Next, if your plan includes a baseline allowance, compare that to how much power your home uses. You may be able to save money by going solar if you exceed your baseline allowance regularly. Going solar can also help you avoid incurring high usage charges if your utility company charges them. Your baseline allowance may change between winter and summer months, so be sure to check and see if your bill shows that you are on a summer or winter schedule.

A utility bill may also show your annual average usage. If that’s the case, you can use that information to determine if a different billing plan might save you some money. 

For Time-of-Use (TOU) plans

If you are on a TOU plan, then take a close look at how much power you use during peak rate hours. You can save money by shifting as much of your power usage to off-peak hours as possible. If you have home solar, and you can’t shift your power usage away from peak-hours, you may want to consider installing home batteries. You can estimate your savings by comparing what you are paying during peak hours with the monthly cost to finance home batteries that have enough capacity to power your home during peak-rate hours.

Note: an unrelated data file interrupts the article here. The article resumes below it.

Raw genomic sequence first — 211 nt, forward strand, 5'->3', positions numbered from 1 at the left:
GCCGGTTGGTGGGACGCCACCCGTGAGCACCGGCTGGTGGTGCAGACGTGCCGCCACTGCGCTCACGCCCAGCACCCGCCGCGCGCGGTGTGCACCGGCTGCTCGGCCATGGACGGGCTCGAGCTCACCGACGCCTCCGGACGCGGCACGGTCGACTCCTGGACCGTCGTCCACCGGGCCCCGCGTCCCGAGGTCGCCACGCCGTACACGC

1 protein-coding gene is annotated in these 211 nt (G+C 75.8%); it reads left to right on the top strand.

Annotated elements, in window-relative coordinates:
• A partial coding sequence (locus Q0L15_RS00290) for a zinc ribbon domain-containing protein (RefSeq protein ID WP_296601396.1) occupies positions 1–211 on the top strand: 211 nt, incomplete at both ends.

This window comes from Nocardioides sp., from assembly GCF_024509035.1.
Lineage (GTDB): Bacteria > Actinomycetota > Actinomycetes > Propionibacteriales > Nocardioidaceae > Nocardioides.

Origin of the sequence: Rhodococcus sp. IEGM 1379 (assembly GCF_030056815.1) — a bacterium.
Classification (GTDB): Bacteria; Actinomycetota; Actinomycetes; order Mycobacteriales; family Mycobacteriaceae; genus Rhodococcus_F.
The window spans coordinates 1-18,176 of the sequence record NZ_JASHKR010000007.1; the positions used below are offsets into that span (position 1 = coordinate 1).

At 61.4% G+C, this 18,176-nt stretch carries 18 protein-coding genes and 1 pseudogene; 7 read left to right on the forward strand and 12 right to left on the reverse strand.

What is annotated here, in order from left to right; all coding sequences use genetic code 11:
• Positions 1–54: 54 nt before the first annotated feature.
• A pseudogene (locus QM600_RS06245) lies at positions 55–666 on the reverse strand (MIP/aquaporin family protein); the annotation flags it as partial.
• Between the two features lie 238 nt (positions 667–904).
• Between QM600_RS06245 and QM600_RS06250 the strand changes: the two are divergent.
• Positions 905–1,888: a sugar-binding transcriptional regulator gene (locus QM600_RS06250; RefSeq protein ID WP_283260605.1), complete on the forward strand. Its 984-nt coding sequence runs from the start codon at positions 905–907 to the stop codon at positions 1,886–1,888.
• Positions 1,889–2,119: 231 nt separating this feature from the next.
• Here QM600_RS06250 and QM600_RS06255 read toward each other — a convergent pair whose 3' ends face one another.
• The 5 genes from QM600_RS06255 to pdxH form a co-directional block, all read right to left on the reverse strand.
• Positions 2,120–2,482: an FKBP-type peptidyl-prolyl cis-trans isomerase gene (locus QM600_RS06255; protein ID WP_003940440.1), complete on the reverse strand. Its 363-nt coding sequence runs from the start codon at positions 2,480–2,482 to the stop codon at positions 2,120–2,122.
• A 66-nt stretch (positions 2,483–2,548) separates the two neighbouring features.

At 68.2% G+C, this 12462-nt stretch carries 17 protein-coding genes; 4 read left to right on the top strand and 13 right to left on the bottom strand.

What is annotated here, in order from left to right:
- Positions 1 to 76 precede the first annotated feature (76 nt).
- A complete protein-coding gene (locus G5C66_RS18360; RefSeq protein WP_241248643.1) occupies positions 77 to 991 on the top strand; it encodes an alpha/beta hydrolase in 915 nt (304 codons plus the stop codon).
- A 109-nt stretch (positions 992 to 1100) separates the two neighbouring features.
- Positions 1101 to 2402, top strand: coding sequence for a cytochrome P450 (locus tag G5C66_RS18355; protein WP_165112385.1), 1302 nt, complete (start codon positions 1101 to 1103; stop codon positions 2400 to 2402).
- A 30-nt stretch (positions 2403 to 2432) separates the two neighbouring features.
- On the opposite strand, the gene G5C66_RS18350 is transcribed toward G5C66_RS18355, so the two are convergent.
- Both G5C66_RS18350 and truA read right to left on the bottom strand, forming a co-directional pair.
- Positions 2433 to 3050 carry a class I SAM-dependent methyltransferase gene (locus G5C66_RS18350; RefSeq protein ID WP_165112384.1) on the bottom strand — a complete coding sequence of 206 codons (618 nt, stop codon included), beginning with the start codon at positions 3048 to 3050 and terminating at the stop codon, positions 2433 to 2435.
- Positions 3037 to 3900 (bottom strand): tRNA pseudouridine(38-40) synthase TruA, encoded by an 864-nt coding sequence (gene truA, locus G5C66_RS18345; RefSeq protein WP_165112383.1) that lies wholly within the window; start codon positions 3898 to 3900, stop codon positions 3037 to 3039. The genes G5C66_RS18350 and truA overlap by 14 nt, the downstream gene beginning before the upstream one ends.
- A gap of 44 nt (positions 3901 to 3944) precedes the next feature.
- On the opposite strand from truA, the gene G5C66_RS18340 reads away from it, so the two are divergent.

Another way you may be able to save money on TOU plans is to buy an EV or plugin hybrid. Check with your utility company to see if they offer TOU-EV plans. Those offer savings on the rates you pay to offset the additional amount of power you will use charging your car.

Freedom Forever can help you get your utility bill under control

Going solar can save you money on your electric bill if you manage your power usage wisely and pick the right billing plan. If you are on a TOU plan, you may also be able to save money by installing home batteries. Freedom Forever’s family of independent authorized dealers can help you find out if solar and/or home batteries make sense for you. Best of all, you can go solar with confidence thanks to our 25-year performance guarantee.

Take control of your energy future. Call us at 888-557-6431 or click below to get started